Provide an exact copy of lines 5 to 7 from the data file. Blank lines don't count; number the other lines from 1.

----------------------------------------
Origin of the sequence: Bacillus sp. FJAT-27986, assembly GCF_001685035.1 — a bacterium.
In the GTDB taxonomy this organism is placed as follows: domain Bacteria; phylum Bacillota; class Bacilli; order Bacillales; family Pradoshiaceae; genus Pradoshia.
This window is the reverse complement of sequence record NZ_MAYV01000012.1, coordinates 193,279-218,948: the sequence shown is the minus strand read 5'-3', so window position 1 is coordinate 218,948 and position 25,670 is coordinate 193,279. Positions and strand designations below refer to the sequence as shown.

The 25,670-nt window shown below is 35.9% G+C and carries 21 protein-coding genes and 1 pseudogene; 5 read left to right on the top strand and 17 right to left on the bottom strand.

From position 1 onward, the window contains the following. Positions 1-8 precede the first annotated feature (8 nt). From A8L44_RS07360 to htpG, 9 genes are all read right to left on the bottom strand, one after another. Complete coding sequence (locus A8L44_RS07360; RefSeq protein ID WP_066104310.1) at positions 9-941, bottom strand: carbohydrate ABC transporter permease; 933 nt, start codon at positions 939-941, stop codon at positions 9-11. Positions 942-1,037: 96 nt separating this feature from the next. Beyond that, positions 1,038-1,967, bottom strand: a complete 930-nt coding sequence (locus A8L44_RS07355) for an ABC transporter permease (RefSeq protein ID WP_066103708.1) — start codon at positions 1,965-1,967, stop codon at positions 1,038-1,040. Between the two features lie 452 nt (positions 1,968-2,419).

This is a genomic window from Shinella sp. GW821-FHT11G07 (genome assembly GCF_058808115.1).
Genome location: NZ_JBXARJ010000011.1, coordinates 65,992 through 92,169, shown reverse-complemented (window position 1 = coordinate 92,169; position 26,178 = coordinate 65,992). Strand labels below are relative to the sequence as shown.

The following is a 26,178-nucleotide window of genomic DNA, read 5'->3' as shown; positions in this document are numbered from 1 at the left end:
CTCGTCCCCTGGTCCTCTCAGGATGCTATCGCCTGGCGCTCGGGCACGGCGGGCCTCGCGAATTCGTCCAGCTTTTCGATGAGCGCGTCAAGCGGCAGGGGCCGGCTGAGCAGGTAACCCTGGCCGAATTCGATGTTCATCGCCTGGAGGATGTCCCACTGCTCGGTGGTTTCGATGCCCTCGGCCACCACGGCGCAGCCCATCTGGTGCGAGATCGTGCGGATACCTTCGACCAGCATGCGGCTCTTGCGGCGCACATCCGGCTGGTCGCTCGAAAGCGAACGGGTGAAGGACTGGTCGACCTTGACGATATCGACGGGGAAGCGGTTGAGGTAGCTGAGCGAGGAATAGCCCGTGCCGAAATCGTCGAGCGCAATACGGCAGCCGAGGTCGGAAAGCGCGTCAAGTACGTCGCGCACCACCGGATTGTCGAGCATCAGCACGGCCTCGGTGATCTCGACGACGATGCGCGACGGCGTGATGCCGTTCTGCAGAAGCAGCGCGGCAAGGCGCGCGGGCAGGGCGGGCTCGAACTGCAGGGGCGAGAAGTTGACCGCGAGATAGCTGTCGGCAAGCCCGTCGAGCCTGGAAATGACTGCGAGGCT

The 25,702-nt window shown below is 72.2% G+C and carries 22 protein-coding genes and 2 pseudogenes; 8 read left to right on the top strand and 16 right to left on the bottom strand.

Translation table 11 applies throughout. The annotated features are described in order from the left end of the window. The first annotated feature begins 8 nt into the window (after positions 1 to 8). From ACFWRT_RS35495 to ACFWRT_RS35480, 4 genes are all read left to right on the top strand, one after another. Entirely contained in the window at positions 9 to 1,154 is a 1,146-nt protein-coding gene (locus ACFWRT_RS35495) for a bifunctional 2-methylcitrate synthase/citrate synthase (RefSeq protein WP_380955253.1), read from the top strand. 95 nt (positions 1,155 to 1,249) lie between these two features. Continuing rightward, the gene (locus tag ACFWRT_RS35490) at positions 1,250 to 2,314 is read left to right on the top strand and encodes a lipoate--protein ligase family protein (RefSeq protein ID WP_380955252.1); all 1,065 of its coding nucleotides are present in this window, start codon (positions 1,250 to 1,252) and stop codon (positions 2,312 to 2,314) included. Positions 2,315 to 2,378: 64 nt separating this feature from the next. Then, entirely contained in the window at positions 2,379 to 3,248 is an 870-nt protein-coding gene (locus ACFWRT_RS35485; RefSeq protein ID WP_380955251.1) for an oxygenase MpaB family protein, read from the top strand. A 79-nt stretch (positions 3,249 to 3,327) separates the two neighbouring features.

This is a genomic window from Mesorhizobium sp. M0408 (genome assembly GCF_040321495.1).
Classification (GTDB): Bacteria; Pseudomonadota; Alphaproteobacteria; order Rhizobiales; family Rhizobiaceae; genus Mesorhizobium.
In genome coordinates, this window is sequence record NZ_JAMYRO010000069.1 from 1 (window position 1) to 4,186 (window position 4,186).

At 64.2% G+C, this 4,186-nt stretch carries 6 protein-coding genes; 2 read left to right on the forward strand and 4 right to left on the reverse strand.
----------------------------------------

From position 1 onward, the window contains the following. Positions 1-8 precede the first annotated feature (8 nt). From A8L44_RS07360 to htpG, 9 genes are all read right to left on the bottom strand, one after another. Complete coding sequence (locus A8L44_RS07360; RefSeq protein ID WP_066104310.1) at positions 9-941, bottom strand: carbohydrate ABC transporter permease; 933 nt, start codon at positions 939-941, stop codon at positions 9-11. Positions 942-1,037: 96 nt separating this feature from the next. Beyond that, positions 1,038-1,967, bottom strand: a complete 930-nt coding sequence (locus A8L44_RS07355) for an ABC transporter permease (RefSeq protein ID WP_066103708.1) — start codon at positions 1,965-1,967, stop codon at positions 1,038-1,040. Between the two features lie 452 nt (positions 1,968-2,419).

This is a genomic window from Shinella sp. GW821-FHT11G07 (genome assembly GCF_058808115.1).
Genome location: NZ_JBXARJ010000011.1, coordinates 65,992 through 92,169, shown reverse-complemented (window position 1 = coordinate 92,169; position 26,178 = coordinate 65,992). Strand labels below are relative to the sequence as shown.